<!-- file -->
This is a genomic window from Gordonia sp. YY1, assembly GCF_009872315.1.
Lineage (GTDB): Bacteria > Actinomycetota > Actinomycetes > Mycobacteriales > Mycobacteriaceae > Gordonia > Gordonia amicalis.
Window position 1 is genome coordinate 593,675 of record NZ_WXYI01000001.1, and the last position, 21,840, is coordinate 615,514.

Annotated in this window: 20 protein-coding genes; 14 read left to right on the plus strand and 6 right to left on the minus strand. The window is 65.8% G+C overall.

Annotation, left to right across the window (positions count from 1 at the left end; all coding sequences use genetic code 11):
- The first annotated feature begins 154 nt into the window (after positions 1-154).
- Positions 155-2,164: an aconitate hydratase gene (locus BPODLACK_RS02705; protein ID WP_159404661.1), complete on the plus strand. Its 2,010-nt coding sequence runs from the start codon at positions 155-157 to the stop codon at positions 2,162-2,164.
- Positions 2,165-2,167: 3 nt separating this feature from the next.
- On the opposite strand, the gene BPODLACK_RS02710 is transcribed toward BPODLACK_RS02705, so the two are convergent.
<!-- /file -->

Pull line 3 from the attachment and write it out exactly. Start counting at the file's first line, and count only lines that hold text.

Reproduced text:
Window position 1 is genome coordinate 593,675 of record NZ_WXYI01000001.1, and the last position, 21,840, is coordinate 615,514.